Patronymic names (Russian middle names) are derived from the name of the child's father ("patron"). If the child is a boy, the middle name will end in either -evich, or -ovich. If the child is a girl, the ending will be -ovna, or -evna.
For example, if the child is a boy, and the father's name is 'Aleksandr', then the child's middle name is Aleksandrovich. If the child is a girl, it would be Aleksandrovna. Likewise for the children of 'Sergey', which would be Sergeyevich (boy), and Sergeyevna (girl); or 'Mikhail', which would be Mikhailovich (boy), and Mikhailovna (girl).
Ukrainian middle names function in the same way, with one exception - the female ending is -ivna rather than -ovna/-evna.
Everyone in Russia has a middle name. In a formal situation, Russians are always introduced by their full name, including their patronymic.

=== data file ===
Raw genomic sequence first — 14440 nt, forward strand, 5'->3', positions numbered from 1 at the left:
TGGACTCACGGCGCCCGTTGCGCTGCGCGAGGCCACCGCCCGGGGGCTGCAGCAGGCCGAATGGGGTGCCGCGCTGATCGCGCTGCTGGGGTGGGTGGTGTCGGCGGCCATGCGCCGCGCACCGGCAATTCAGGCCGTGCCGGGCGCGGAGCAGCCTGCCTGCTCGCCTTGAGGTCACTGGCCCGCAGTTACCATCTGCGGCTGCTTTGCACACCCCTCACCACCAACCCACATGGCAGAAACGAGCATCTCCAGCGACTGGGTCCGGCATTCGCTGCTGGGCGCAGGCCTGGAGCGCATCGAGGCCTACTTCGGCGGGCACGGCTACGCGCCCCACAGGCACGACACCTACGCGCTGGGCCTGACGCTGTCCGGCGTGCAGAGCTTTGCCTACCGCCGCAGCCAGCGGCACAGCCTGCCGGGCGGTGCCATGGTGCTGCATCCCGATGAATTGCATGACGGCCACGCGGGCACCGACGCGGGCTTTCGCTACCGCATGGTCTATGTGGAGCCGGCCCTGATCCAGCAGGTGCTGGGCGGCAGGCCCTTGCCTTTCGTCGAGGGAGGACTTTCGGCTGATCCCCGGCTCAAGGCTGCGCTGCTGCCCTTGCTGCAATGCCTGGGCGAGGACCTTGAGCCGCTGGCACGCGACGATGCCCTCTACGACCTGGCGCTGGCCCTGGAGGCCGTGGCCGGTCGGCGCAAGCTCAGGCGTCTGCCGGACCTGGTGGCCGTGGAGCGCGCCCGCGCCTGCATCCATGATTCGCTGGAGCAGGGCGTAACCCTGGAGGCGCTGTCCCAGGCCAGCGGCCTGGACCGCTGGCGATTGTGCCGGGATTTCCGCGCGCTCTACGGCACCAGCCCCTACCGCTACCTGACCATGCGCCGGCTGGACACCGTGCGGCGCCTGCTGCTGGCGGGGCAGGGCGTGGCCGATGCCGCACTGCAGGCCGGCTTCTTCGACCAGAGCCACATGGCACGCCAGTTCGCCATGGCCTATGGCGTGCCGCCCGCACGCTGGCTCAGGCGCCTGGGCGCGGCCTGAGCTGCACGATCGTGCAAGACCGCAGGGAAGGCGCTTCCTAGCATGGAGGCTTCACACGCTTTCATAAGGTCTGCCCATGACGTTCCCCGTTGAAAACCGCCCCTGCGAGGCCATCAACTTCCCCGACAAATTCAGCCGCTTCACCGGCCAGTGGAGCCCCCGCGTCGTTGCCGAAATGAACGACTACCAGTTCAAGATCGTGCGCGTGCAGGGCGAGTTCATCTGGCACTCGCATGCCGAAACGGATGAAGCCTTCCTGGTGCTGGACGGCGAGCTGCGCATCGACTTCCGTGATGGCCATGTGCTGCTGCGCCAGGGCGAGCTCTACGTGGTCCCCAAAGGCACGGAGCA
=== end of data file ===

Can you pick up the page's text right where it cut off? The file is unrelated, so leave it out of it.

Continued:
Thus, in a formal setting (work colleagues are a very good example of this) you should always address a Russian person by their first name AND their middle name. If your work colleage was "Sergey Mikhailovich Popov", you would address him as "Sergey Mikhailovich". This also applies to anyone older than you that you are not close to.
See the following examples of Russian middle names: